Must Chinese be visual?

It is hard to understate the importance of the Chinese characters to the Chinese language.

It is claimed by Chinese speakers that the Pinyin system (the official system for using the Roman alphabet to write the sounds of Mandarin Chinese) is not enough to convey meaning because so many words sounds the same. They need the visual elements in the characters to distinguish words.

This may seem like nonsense. People don’t use characters when they talk on the phone in Chinese. Context is enough to distinguish the meanings of homophones. And yet, Chinese speakers imagine the characters when they’re listening.

Kids who don’t know the characters yet could, theoretically, just learn to read Pinyin and associate the meanings to the sounds and to the Pinyin representations of the sounds, which is similar to what every kid with an alphabetic language does.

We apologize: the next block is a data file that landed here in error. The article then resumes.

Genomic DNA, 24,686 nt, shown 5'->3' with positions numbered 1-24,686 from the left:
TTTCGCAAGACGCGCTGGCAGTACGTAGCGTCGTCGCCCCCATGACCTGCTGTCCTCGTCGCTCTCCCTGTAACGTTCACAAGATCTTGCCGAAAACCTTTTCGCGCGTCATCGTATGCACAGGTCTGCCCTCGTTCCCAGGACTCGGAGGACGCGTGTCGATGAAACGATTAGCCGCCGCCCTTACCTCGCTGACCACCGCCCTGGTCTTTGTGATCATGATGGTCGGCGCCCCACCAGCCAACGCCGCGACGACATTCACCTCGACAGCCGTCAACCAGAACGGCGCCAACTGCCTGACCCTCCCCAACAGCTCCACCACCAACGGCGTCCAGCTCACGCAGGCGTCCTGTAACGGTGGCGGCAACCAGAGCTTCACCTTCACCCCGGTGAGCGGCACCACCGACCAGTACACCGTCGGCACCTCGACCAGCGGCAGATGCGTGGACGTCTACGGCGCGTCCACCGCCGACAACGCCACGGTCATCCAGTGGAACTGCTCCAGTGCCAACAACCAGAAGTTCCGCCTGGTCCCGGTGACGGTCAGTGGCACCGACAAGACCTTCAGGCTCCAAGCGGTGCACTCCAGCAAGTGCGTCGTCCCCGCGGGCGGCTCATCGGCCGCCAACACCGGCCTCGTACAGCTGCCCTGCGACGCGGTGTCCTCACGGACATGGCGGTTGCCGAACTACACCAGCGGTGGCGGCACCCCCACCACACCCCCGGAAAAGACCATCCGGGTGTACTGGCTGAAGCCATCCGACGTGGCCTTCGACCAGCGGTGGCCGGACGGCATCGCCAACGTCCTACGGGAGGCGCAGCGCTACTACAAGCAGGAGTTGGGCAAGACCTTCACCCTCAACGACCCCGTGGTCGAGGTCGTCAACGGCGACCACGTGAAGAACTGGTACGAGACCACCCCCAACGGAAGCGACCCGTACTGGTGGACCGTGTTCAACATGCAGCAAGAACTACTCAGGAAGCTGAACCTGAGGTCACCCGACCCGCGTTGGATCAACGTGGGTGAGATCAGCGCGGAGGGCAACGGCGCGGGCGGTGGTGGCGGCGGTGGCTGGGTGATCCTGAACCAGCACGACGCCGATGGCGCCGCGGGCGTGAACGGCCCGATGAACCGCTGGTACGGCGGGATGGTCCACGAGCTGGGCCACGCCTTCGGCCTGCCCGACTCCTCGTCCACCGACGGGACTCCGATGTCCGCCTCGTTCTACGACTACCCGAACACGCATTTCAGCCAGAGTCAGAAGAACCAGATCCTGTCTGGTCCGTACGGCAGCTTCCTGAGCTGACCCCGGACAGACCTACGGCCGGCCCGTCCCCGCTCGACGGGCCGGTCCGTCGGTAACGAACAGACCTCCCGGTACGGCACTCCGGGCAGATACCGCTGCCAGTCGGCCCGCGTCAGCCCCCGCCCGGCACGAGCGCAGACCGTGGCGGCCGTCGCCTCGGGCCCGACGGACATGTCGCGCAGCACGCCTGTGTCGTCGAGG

Adult Chinese speakers read faster with characters than with Pinyin because they already know the meanings of the characters, whereas if they try to read Pinyin, they have to translate the Pinyin into sounds before they can understand the words. They would need to practice reading Pinyin a lot to be able to read as fast without characters.

Furthermore, the characters provide intelligibility between types of speech that the Chinese tend to call dialects but that are sometimes considered separate languages.

Chinese pride in Chinese characters may seem like sheer masochism. Non-phonetic writing systems are an undeniably heavy cognitive burden. But if China abandons characters, it’s also abandoning centuries of its own history, poetry, and art. How could anyone really be in favor of that?